Stable isotope analysis confirms substantial differences between subtropical and temperate shallow lake food webs
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Differences in trophic web structure in otherwise similar ecosystems as a consequence of direct or indirect effects of ambient temperature differences can lead to changes in ecosystem functioning. Based on nitrogen and carbon stable isotope analysis, we compared the food-web structure in a series of subtropical (Uruguay, 30–35°S) and temperate (Denmark, 55–57°N) shallow lakes. The food-web length was on average one trophic position shorter in the subtropical shallow lakes compared with their temperate counterparts. This may reflect the fact that the large majority of subtropical fish species are omnivores (i.e., feed on more than one trophic level) and have a strong degree of feeding niche overlap. The shapes of the food webs of the subtropical lakes (truncated and trapezoidal) suggest that they are fuelled by a combination of different energy pathways. In contrast, temperate lake food webs tended to be more triangular, likely as a result of more simple pathways with a top predator integrating different carbon sources. The effects of such differences on ecosystem functioning and stability, and the connection with ambient temperature as a major underlying factor, are, however, still incipiently known.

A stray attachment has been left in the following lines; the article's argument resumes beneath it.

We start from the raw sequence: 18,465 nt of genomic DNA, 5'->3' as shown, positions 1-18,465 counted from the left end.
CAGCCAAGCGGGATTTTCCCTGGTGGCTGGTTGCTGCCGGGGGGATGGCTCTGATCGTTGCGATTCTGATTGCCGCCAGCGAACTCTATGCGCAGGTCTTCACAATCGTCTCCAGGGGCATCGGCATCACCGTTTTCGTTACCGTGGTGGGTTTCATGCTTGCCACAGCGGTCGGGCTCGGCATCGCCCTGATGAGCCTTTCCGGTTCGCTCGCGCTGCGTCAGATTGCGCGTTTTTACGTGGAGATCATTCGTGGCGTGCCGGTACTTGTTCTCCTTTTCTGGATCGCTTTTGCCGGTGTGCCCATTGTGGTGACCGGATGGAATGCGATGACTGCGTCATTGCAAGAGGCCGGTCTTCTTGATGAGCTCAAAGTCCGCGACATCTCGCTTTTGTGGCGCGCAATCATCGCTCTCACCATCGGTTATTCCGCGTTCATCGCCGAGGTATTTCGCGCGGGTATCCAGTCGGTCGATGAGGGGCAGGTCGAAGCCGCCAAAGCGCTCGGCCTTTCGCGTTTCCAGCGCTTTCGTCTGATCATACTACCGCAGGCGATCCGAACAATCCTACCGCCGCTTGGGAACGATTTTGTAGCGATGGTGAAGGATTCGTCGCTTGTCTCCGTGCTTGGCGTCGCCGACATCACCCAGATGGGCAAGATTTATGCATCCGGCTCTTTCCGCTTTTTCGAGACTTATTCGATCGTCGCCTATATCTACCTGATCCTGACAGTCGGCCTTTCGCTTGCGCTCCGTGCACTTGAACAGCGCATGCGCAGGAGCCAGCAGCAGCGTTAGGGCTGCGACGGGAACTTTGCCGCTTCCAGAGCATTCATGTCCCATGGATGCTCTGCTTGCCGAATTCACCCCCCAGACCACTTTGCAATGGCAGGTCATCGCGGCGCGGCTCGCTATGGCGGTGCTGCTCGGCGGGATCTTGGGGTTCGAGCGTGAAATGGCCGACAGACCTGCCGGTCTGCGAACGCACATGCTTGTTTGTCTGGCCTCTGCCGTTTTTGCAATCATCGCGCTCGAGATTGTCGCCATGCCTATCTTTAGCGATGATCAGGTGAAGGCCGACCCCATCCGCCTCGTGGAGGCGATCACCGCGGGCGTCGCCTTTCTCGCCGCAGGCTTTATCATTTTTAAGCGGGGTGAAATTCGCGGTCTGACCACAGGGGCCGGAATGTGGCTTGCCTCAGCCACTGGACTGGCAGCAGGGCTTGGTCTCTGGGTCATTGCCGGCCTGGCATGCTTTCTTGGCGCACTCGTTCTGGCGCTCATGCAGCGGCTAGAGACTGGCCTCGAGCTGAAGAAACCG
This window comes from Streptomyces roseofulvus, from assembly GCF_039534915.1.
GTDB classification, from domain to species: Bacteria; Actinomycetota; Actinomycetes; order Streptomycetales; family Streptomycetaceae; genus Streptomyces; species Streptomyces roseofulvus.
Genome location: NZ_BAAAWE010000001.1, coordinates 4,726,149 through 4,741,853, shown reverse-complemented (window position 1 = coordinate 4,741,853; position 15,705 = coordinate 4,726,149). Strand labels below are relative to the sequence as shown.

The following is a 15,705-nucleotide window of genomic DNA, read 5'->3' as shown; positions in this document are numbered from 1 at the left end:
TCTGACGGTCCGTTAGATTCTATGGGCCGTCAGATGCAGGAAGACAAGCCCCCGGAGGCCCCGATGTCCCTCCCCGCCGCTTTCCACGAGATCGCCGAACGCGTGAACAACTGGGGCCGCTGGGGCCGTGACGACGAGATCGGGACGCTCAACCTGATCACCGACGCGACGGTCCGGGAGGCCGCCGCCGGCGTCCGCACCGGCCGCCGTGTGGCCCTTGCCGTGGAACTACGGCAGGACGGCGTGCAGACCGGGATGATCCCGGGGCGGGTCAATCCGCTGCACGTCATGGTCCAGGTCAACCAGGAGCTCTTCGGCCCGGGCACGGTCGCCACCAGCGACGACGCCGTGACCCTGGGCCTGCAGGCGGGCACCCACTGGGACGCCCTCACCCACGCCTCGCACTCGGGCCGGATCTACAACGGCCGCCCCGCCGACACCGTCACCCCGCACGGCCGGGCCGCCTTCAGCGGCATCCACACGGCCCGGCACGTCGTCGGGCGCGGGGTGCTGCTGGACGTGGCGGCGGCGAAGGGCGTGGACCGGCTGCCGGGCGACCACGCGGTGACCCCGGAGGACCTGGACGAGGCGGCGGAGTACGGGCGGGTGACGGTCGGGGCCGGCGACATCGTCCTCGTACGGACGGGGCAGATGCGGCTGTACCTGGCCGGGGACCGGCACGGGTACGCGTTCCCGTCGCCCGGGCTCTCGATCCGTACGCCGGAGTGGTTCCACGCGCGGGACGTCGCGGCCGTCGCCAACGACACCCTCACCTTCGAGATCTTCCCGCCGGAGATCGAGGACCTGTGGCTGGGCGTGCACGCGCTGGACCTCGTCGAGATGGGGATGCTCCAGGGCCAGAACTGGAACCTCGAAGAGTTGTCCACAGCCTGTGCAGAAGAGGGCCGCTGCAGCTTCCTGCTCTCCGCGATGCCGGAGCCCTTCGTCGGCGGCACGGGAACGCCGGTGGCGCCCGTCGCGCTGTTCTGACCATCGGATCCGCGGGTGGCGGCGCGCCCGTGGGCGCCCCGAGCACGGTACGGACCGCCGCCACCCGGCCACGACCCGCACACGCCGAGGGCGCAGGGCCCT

KeywordsFood-web structure Food-web length Omnivory Ecosystem functioning
We are grateful to Anne Mette Poulsen for manuscript editing and to Tinna Christensen for improving the figures. We also thank Frank Landkildehus, Kirsten Landkildehus Thomsen, and Mette E. Bramm in Denmark; and Juan M. Clemente, Claudia Fosalba, Soledad García, Nicolas Vidal, Natalia Barberán, Malvina Masdeu, Mariana Vianna, and Alejandra Kroger in Uruguay, for valuable field assistance. The project was supported by the Ministry of Science, Technology and Innovation of Denmark. EU-WISER and EU-REFRESH, “CLEAR” (a Villum Kann Rasmussen Centre of Excellence project), CRES, CIRCE, and The Research Council for Nature and Universe (272-08-0406 and FNU 16-7745) supported EJ. CI was supported by a PhD Scholarship from Aarhus University-Danish Research Agency. NM was supported by Maestría en Ciencias Ambientales, and NM, MM, and CI were supported by PEDECIBA. NM, MM, FTM, and CI were supported by SNI (ANII) and MM also by ANII-FCE 2009-2749 and the L´Oréal-UNESCO (supported by DICYT) for Women in Science national award. We deeply acknowledge the constructive comments of two anonymous reviewers and the handling editor Katya Kovalenko.
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